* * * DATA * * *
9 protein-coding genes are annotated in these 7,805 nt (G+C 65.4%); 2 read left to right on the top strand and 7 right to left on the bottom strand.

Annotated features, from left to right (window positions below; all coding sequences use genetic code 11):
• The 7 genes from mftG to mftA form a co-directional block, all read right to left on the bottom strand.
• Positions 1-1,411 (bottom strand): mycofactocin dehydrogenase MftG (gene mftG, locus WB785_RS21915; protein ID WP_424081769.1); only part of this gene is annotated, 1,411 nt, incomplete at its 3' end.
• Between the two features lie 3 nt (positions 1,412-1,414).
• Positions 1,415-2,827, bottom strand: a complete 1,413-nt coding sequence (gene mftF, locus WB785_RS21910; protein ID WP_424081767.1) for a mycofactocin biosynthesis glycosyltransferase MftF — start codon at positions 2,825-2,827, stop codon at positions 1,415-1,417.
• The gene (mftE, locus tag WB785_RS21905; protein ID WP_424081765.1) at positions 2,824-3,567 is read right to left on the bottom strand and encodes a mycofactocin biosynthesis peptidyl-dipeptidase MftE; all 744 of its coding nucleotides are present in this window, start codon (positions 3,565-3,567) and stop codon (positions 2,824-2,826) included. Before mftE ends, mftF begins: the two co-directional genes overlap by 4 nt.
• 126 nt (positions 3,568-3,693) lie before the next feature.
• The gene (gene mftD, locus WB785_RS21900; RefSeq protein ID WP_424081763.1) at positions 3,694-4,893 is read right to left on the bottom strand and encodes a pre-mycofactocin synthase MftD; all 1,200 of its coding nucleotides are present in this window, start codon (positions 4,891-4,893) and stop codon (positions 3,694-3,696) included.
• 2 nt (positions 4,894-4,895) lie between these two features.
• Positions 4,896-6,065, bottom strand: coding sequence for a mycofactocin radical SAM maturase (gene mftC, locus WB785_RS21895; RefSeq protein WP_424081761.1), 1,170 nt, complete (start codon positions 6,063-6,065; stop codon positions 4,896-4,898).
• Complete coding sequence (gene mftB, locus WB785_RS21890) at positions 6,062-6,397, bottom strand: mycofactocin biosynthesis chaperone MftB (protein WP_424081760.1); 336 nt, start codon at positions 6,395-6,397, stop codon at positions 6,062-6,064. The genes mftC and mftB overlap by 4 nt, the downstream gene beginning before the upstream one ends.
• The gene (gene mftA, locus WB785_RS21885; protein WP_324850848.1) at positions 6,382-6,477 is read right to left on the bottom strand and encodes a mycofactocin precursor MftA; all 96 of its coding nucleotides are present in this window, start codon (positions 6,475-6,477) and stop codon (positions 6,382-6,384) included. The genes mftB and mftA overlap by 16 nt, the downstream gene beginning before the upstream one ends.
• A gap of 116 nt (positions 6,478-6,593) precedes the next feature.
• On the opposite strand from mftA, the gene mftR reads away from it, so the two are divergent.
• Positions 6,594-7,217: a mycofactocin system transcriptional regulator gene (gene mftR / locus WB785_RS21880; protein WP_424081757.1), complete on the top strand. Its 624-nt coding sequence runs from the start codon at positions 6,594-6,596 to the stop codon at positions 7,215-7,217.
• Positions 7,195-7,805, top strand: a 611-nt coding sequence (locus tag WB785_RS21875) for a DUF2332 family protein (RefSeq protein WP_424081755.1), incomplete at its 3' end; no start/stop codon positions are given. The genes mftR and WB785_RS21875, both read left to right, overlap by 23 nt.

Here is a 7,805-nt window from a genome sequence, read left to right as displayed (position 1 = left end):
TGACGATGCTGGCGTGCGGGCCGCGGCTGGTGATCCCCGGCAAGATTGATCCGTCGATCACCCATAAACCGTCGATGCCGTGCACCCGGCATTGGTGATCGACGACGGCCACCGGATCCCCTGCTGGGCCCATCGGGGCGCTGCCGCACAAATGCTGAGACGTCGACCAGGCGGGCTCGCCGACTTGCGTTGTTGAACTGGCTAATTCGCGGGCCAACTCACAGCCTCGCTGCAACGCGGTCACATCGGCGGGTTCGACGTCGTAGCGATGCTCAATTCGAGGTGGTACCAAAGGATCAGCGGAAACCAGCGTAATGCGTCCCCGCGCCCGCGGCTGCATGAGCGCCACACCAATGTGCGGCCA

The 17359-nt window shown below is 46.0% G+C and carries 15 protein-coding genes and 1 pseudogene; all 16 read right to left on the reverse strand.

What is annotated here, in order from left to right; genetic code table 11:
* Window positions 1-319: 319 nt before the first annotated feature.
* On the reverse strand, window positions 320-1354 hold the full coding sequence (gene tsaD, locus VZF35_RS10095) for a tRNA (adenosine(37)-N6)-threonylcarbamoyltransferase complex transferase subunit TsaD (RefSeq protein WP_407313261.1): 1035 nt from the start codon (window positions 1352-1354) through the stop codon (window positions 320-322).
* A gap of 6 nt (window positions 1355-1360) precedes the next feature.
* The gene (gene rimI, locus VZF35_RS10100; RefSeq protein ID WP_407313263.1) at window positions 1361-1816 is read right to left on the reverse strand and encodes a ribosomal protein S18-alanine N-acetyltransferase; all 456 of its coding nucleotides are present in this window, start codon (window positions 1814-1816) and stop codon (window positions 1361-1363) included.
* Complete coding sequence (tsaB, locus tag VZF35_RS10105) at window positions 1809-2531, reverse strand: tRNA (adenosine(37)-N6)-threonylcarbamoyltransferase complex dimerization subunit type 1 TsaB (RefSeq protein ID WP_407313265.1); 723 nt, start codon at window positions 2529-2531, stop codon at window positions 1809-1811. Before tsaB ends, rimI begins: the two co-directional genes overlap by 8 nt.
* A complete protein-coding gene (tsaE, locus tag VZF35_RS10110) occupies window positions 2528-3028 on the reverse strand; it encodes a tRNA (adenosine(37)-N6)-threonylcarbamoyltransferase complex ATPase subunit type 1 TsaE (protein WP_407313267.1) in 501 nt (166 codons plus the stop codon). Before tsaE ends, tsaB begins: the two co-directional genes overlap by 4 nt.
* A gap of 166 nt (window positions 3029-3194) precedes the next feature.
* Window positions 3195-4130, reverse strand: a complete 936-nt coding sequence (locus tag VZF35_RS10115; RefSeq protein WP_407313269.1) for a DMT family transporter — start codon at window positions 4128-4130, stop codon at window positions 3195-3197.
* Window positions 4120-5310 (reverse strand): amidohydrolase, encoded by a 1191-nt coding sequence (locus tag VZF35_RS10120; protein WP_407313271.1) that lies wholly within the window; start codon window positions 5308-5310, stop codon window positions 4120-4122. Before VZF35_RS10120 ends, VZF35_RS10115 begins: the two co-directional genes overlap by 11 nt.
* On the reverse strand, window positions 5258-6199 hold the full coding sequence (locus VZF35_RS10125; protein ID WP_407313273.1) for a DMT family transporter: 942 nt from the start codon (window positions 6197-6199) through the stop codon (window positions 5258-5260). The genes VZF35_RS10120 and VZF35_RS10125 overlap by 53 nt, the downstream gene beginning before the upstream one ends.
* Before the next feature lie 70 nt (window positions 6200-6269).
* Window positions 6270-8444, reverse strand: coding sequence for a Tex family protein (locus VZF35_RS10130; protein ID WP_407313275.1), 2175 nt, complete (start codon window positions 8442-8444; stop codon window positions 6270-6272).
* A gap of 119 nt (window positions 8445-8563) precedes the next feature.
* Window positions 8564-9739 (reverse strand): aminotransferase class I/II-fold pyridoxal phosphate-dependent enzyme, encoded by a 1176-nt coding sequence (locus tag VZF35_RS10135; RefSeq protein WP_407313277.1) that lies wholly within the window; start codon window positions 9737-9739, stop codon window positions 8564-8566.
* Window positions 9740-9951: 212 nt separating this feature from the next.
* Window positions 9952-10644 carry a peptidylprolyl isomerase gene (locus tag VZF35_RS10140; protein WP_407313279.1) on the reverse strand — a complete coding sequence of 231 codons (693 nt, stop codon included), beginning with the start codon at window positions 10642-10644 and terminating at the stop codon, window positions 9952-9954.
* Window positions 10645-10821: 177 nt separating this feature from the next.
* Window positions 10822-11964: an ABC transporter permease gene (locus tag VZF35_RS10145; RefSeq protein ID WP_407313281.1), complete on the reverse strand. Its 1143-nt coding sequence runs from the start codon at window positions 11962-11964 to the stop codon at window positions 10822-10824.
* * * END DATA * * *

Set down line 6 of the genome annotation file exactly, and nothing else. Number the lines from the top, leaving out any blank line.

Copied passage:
• Positions 1,415-2,827, bottom strand: a complete 1,413-nt coding sequence (gene mftF, locus WB785_RS21910; protein ID WP_424081767.1) for a mycofactocin biosynthesis glycosyltransferase MftF — start codon at positions 2,825-2,827, stop codon at positions 1,415-1,417.